Although times could be hard, especially during the winter, we should not think of these people as constantly struggling, living on the margin of existence. This was a good time for Native Americans in the Southeast. In small family groups they harvested rich food sources according to the season, fully exploiting their environment without destroying what sustained them.

JPG -- Picture of Native American activities in Russell Cave.

Geology of the Cave

The rock out of which Russell Cave was carved was formed over 300 million years ago at the bottom of the inland sea then covering the region. A layer of carbonaceous deposits (skeletons and shells) was transformed into limestone by the pressure of overlying water, sand , and mud. After the sea retreated, water dripped through fissures in the limestone. The drips became rivulets and then underground streams that cut thousands of tunnels and caverns. About 9,000 or 11,000 year ago, the collapse of a cavern roof beneath a hillside in Doran's Cove created a sinkhole and exposed a tunnel carrying water deeper beneath the ground--Russell Cave. Part of the tunnel entrance was raised above water level by continuing rockfalls, and it was here that humans sought shelter as early as 7,000 B.C. It grew higher with silt deposited by flooding of the creek that still drains into the cave. The combined processes--deposits and ceiling rockfalls--caused the cave mouth to migrate up the hillside. Although the deposits eventually raised the floor above flood level, human debris and a steady rain of fine material from the roof raised it another 7 or 8 feet. Today the floor of the upper entrance is some 30 feet above the original rockfall.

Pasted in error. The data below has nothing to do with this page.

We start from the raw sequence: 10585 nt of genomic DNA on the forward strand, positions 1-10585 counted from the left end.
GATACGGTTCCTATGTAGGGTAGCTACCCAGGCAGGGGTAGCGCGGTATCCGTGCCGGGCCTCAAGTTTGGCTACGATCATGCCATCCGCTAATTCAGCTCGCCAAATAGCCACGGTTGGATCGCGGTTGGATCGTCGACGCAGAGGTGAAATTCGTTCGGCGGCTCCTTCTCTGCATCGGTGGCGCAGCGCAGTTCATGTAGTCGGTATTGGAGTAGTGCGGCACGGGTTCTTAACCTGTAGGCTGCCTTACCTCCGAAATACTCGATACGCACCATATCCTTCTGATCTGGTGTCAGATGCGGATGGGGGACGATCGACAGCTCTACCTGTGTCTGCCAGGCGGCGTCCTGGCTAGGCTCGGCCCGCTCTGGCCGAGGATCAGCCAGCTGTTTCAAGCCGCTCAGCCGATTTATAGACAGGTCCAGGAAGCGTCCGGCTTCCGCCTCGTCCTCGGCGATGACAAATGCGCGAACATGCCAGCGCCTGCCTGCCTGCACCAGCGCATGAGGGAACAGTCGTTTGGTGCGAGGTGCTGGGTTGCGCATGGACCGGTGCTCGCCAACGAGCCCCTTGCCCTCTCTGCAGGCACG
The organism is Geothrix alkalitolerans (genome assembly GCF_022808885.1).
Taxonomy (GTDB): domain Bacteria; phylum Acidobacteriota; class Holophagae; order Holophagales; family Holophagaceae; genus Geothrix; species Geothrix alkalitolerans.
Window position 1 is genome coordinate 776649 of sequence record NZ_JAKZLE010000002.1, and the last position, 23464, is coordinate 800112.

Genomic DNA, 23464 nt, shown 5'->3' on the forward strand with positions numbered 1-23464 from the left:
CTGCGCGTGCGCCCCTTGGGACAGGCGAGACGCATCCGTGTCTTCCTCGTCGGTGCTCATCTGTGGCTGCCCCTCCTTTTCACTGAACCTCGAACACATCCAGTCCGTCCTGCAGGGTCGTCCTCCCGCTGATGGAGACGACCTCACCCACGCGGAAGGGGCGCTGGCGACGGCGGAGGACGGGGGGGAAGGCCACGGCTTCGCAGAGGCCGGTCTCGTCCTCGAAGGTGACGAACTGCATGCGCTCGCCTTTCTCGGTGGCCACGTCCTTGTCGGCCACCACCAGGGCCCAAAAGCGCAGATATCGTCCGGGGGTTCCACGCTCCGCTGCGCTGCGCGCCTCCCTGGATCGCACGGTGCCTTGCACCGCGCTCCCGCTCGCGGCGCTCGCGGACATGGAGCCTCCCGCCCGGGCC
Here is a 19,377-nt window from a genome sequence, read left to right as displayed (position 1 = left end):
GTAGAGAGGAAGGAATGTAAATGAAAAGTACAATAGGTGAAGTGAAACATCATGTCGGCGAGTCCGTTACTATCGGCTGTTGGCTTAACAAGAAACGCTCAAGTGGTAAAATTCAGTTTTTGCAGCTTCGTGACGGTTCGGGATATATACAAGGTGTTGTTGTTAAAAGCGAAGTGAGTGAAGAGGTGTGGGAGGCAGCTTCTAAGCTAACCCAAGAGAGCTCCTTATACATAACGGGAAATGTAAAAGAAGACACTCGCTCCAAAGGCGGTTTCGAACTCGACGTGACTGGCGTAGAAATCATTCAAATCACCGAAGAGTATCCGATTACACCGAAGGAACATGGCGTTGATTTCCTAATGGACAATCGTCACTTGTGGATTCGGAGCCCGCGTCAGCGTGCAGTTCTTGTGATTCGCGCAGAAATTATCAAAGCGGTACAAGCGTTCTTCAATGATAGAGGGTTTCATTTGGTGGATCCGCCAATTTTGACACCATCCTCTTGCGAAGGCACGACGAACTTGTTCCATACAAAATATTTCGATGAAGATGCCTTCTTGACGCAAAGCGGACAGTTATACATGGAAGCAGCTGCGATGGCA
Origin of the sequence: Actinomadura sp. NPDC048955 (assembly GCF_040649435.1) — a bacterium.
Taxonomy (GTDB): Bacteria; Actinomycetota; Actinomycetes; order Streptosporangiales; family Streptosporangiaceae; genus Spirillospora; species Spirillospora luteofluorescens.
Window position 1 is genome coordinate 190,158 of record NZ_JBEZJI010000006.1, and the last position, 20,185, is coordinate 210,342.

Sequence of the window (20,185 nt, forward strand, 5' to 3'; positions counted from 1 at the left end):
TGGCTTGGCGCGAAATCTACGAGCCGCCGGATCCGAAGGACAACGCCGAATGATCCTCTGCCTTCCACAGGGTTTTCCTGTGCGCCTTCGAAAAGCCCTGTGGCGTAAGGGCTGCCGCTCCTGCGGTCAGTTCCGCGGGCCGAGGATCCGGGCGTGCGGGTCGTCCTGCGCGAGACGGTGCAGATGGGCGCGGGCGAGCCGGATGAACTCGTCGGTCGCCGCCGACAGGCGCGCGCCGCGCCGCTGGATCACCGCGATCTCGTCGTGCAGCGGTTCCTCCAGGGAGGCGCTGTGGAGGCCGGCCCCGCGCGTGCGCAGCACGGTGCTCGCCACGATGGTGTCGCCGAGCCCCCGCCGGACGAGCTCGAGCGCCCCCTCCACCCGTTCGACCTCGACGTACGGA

JPG -- Pictures of geological changes in Russell Cave.

The Archeological Record

Russell Cave offers one of the longest and most complete archeological records in the eastern United States. The artifacts found here indicate intermittent human habitation for almost 9,000 years. Using carbon-14 dating techniques, researchers have dated to within 300 years the charcoal remains from fires uncovered at various depths. They could then date objects found at the same depth as a fire, gradually building up a continuous record. The initial excavation by the Tennessee Archeological Society in 1953 unearthed a great number of bone tools, jewelry, and pottery fragments to a depth of 6 feet. The Smithsonian Institution, with financial support from the National Geographic Society, undertook another dig from 1956 to 1958. These excavations reached a depth of more than 32 feet. A third and final 10.5-foot excavation was done by the National Park Service in 1962, both to fill out the archeological record and establish an on-site exhibit.

JPG -- Exterior view of Russell Cave.

Do not remove or disturb any item in this park. The Archeological Resources Protection Act specifies serious felony and misdemeanor charges for the removal or disturbance of archeological or historical artifacts on Federal lands.

This resource is based on the following source:

National Park Service.  1997.  Russell Cave official map and guide.  National 
     Park Service.  Unpaginated.
This resource should be cited as:
National Park Service.  1997.  Russell Cave official map and guide.  National 
     Park Service.  Unpaginated.  Jamestown, ND: Northern Prairie Wildlife 
     Research Center Online.
     (Version 22MAY98).